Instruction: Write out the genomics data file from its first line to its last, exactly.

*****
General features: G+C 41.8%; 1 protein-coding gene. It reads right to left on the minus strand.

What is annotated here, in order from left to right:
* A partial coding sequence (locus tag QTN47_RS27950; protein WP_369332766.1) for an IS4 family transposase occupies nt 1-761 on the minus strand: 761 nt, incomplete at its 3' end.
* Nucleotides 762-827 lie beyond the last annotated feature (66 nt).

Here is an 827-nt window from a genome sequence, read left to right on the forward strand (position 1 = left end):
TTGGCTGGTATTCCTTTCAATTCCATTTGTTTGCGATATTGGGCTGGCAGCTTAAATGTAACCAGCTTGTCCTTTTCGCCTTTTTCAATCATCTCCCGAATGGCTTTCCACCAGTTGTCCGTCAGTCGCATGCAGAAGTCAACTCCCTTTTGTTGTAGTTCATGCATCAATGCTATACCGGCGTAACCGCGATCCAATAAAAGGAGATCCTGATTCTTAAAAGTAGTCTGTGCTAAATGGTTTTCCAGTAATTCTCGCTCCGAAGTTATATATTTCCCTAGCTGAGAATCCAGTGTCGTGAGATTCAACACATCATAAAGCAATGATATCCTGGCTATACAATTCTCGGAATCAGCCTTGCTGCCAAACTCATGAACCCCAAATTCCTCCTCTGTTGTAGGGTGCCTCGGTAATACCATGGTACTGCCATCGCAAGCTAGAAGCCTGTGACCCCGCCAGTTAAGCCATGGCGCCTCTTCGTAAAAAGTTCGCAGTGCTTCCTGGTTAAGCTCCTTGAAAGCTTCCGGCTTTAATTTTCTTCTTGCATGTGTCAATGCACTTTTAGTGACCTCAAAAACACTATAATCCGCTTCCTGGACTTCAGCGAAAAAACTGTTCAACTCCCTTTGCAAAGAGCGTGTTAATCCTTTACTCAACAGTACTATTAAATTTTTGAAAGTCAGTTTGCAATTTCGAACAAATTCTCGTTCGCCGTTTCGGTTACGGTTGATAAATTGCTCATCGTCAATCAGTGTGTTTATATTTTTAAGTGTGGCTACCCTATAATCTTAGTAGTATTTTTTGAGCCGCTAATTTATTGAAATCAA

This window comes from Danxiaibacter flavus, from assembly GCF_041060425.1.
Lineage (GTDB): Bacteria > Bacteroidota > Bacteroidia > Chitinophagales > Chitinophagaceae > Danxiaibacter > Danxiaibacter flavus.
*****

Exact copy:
General features: G+C 41.8%; 1 protein-coding gene. It reads right to left on the minus strand.

What is annotated here, in order from left to right:
* A partial coding sequence (locus tag QTN47_RS27950; protein WP_369332766.1) for an IS4 family transposase occupies nt 1-761 on the minus strand: 761 nt, incomplete at its 3' end.
* Nucleotides 762-827 lie beyond the last annotated feature (66 nt).

Here is an 827-nt window from a genome sequence, read left to right on the forward strand (position 1 = left end):
TTGGCTGGTATTCCTTTCAATTCCATTTGTTTGCGATATTGGGCTGGCAGCTTAAATGTAACCAGCTTGTCCTTTTCGCCTTTTTCAATCATCTCCCGAATGGCTTTCCACCAGTTGTCCGTCAGTCGCATGCAGAAGTCAACTCCCTTTTGTTGTAGTTCATGCATCAATGCTATACCGGCGTAACCGCGATCCAATAAAAGGAGATCCTGATTCTTAAAAGTAGTCTGTGCTAAATGGTTTTCCAGTAATTCTCGCTCCGAAGTTATATATTTCCCTAGCTGAGAATCCAGTGTCGTGAGATTCAACACATCATAAAGCAATGATATCCTGGCTATACAATTCTCGGAATCAGCCTTGCTGCCAAACTCATGAACCCCAAATTCCTCCTCTGTTGTAGGGTGCCTCGGTAATACCATGGTACTGCCATCGCAAGCTAGAAGCCTGTGACCCCGCCAGTTAAGCCATGGCGCCTCTTCGTAAAAAGTTCGCAGTGCTTCCTGGTTAAGCTCCTTGAAAGCTTCCGGCTTTAATTTTCTTCTTGCATGTGTCAATGCACTTTTAGTGACCTCAAAAACACTATAATCCGCTTCCTGGACTTCAGCGAAAAAACTGTTCAACTCCCTTTGCAAAGAGCGTGTTAATCCTTTACTCAACAGTACTATTAAATTTTTGAAAGTCAGTTTGCAATTTCGAACAAATTCTCGTTCGCCGTTTCGGTTACGGTTGATAAATTGCTCATCGTCAATCAGTGTGTTTATATTTTTAAGTGTGGCTACCCTATAATCTTAGTAGTATTTTTTGAGCCGCTAATTTATTGAAATCAA

This window comes from Danxiaibacter flavus, from assembly GCF_041060425.1.
Lineage (GTDB): Bacteria > Bacteroidota > Bacteroidia > Chitinophagales > Chitinophagaceae > Danxiaibacter > Danxiaibacter flavus.